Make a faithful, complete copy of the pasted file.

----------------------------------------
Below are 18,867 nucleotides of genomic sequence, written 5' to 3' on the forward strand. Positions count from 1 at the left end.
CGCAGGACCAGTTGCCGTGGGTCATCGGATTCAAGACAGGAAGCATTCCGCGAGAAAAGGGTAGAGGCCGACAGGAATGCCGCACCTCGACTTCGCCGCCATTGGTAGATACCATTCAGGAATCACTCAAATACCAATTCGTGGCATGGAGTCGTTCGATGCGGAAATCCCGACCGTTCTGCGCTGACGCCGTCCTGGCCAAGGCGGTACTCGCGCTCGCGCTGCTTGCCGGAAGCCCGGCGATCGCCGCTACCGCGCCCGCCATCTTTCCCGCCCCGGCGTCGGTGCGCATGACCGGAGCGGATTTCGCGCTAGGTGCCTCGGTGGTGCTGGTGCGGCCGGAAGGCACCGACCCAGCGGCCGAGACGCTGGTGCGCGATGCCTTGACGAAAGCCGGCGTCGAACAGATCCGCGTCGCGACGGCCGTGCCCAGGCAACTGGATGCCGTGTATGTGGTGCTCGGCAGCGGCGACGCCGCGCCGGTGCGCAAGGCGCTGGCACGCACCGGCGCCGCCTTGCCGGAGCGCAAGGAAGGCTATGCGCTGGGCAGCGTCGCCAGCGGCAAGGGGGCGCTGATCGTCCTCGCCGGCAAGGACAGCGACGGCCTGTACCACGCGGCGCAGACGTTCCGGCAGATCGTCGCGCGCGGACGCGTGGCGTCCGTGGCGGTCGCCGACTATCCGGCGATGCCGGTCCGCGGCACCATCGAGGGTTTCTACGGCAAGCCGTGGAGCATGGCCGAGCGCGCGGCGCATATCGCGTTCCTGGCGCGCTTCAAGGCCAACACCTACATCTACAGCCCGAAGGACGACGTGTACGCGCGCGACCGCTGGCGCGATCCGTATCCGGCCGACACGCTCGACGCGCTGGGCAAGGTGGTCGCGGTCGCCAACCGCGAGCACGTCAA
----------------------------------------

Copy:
Below are 18,867 nucleotides of genomic sequence, written 5' to 3' on the forward strand. Positions count from 1 at the left end.
CGCAGGACCAGTTGCCGTGGGTCATCGGATTCAAGACAGGAAGCATTCCGCGAGAAAAGGGTAGAGGCCGACAGGAATGCCGCACCTCGACTTCGCCGCCATTGGTAGATACCATTCAGGAATCACTCAAATACCAATTCGTGGCATGGAGTCGTTCGATGCGGAAATCCCGACCGTTCTGCGCTGACGCCGTCCTGGCCAAGGCGGTACTCGCGCTCGCGCTGCTTGCCGGAAGCCCGGCGATCGCCGCTACCGCGCCCGCCATCTTTCCCGCCCCGGCGTCGGTGCGCATGACCGGAGCGGATTTCGCGCTAGGTGCCTCGGTGGTGCTGGTGCGGCCGGAAGGCACCGACCCAGCGGCCGAGACGCTGGTGCGCGATGCCTTGACGAAAGCCGGCGTCGAACAGATCCGCGTCGCGACGGCCGTGCCCAGGCAACTGGATGCCGTGTATGTGGTGCTCGGCAGCGGCGACGCCGCGCCGGTGCGCAAGGCGCTGGCACGCACCGGCGCCGCCTTGCCGGAGCGCAAGGAAGGCTATGCGCTGGGCAGCGTCGCCAGCGGCAAGGGGGCGCTGATCGTCCTCGCCGGCAAGGACAGCGACGGCCTGTACCACGCGGCGCAGACGTTCCGGCAGATCGTCGCGCGCGGACGCGTGGCGTCCGTGGCGGTCGCCGACTATCCGGCGATGCCGGTCCGCGGCACCATCGAGGGTTTCTACGGCAAGCCGTGGAGCATGGCCGAGCGCGCGGCGCATATCGCGTTCCTGGCGCGCTTCAAGGCCAACACCTACATCTACAGCCCGAAGGACGACGTGTACGCGCGCGACCGCTGGCGCGATCCGTATCCGGCCGACACGCTCGACGCGCTGGGCAAGGTGGTCGCGGTCGCCAACCGCGAGCACGTCAA